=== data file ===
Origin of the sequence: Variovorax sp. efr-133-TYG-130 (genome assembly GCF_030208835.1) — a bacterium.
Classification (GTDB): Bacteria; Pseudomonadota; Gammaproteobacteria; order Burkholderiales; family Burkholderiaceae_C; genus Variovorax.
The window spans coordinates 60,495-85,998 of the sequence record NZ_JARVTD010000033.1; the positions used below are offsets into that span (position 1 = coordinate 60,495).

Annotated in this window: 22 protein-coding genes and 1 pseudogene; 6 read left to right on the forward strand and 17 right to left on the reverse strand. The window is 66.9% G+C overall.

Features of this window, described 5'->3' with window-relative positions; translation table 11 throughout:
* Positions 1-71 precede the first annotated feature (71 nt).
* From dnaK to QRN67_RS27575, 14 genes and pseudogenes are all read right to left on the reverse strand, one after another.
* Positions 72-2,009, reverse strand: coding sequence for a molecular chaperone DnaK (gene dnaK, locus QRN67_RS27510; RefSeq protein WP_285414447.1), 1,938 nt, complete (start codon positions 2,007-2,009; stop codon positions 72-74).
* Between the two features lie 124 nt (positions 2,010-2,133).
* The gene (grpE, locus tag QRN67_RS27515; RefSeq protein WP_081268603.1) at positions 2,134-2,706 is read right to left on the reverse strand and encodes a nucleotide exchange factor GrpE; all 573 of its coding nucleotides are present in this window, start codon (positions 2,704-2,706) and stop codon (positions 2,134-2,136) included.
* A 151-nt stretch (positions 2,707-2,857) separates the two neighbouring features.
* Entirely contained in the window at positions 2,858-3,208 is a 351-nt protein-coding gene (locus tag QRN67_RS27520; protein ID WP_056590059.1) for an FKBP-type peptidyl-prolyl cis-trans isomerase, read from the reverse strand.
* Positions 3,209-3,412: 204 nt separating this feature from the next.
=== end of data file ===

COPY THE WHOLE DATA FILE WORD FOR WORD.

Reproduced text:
Origin of the sequence: Variovorax sp. efr-133-TYG-130 (genome assembly GCF_030208835.1) — a bacterium.
Classification (GTDB): Bacteria; Pseudomonadota; Gammaproteobacteria; order Burkholderiales; family Burkholderiaceae_C; genus Variovorax.
The window spans coordinates 60,495-85,998 of the sequence record NZ_JARVTD010000033.1; the positions used below are offsets into that span (position 1 = coordinate 60,495).

Annotated in this window: 22 protein-coding genes and 1 pseudogene; 6 read left to right on the forward strand and 17 right to left on the reverse strand. The window is 66.9% G+C overall.

Features of this window, described 5'->3' with window-relative positions; translation table 11 throughout:
* Positions 1-71 precede the first annotated feature (71 nt).
* From dnaK to QRN67_RS27575, 14 genes and pseudogenes are all read right to left on the reverse strand, one after another.
* Positions 72-2,009, reverse strand: coding sequence for a molecular chaperone DnaK (gene dnaK, locus QRN67_RS27510; RefSeq protein WP_285414447.1), 1,938 nt, complete (start codon positions 2,007-2,009; stop codon positions 72-74).
* Between the two features lie 124 nt (positions 2,010-2,133).
* The gene (grpE, locus tag QRN67_RS27515; RefSeq protein WP_081268603.1) at positions 2,134-2,706 is read right to left on the reverse strand and encodes a nucleotide exchange factor GrpE; all 573 of its coding nucleotides are present in this window, start codon (positions 2,704-2,706) and stop codon (positions 2,134-2,136) included.
* A 151-nt stretch (positions 2,707-2,857) separates the two neighbouring features.
* Entirely contained in the window at positions 2,858-3,208 is a 351-nt protein-coding gene (locus tag QRN67_RS27520; protein ID WP_056590059.1) for an FKBP-type peptidyl-prolyl cis-trans isomerase, read from the reverse strand.
* Positions 3,209-3,412: 204 nt separating this feature from the next.